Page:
Washington council members have agreed to put the city annexation plan back on the table.

It’s not likely, however, that action to adopt a final plan or hold an election will be taken anytime soon.

After the council voted last December to drop the plan submitted by the planning and zoning commission, City Administrator Jim Briggs began meeting with individual members to learn their concerns about the plan and get input on how to proceed.

Briggs said Monday that there’s a very tight window of time to complete work if the council wants to put the issue on the August and November 2013 ballots.

There was no support from council members to rush to meet that deadline.

Instead, members favored scheduling a series of roundtable workshops to discuss all facets of the plan.

They agreed to hold workshops at 5:30 p.m. on the fourth Tuesday of each month starting in April. While the workshops will be open to the public, the council will not take comments from citizens.

“For me, I’d like to have all eight people in the room,” said Councilman Jeff Mohesky who also serves on the planning commission. “I would have no time frame as long as we do the right thing. I don’t want to be under the gun. If we don’t set timetables there will be less stress.”

“We shouldn’t put a time on it,” said Councilman Joe Holtmeier. He said the council should hold workshops and talk to citizens.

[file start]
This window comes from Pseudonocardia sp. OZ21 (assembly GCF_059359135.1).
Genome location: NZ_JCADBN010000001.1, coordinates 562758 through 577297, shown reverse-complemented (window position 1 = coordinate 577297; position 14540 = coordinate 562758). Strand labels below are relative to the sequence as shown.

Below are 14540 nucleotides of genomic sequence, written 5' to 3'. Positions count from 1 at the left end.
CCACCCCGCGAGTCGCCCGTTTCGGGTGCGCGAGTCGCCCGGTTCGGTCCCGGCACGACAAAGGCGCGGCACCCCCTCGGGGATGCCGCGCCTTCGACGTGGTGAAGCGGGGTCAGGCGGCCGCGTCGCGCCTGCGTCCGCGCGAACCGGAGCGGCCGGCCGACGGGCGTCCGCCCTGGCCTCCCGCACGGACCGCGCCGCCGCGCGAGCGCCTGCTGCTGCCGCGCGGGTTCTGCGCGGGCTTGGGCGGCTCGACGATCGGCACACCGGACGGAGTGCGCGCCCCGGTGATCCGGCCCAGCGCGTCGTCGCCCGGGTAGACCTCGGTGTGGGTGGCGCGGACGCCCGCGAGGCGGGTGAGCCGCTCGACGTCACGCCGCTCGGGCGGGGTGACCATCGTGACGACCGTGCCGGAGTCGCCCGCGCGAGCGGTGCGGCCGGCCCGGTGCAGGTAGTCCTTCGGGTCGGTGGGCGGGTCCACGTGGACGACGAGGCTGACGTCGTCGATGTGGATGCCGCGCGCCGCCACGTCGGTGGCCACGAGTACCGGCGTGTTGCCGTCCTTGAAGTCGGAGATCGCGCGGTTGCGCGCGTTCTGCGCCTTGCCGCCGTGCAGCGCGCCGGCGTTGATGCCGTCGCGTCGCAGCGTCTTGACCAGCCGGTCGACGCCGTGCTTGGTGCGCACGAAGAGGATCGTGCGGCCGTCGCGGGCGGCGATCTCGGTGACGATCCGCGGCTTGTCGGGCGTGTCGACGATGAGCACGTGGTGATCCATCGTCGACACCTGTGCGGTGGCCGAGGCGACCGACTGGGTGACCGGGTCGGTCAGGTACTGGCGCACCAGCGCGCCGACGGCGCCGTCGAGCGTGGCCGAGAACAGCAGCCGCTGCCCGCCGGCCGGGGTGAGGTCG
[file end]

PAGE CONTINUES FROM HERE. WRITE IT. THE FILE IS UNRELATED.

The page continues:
“I don’t care if we take two years. We should take the time and get it right,” Holtmeier said.

“If we shoot for August 2014, we’ll have 1 1/2 years,” said Councilman Greg Skornia. That would give the council time to thoroughly study the issue.

“If we try to do it by August 2013 we will be rushed,” Skornia remarked. “We want to do it right.”

Briggs mentioned that timing is an issue in holding the two elections that will be required. Also, he noted that the cost of each election would be about $13,000.

If the elections are not held this fall, Briggs said he would not recommend holding an election in April 2014 when the mayor’s office will be on the ballot.

Mohesky asked Briggs what prompted bringing the annexation issue back up at this time.

Briggs said he was getting feedback from community leaders that the city should continue to move the issue forward in some form.

“I didn’t want it to die on the vine,” Briggs said.

“At some point, we need to know what the council wants,” Mayor Sandy Lucy said. “I think we have some common ground. I hope we can go about it in a better way and be methodical. If we want to hold the first election in August 2014, we need to have a timetable.”

Mohesky said he doesn’t think the planning commission needs to go back and review the plan again. “They’ve already told us their recommendations.”

Connie Groff, council member, earlier said the council made a mistake in voting to drop the plan after holding only a couple of workshops on the plan.

“We stopped the process,” Groff said. “I felt that was an injustice. We didn’t have all the results or information. We didn’t have the chance to ask questions.”

The planning commission took about a year to develop the annexation plan which called for taking in parcels of property to the west, south and east of the current city limits.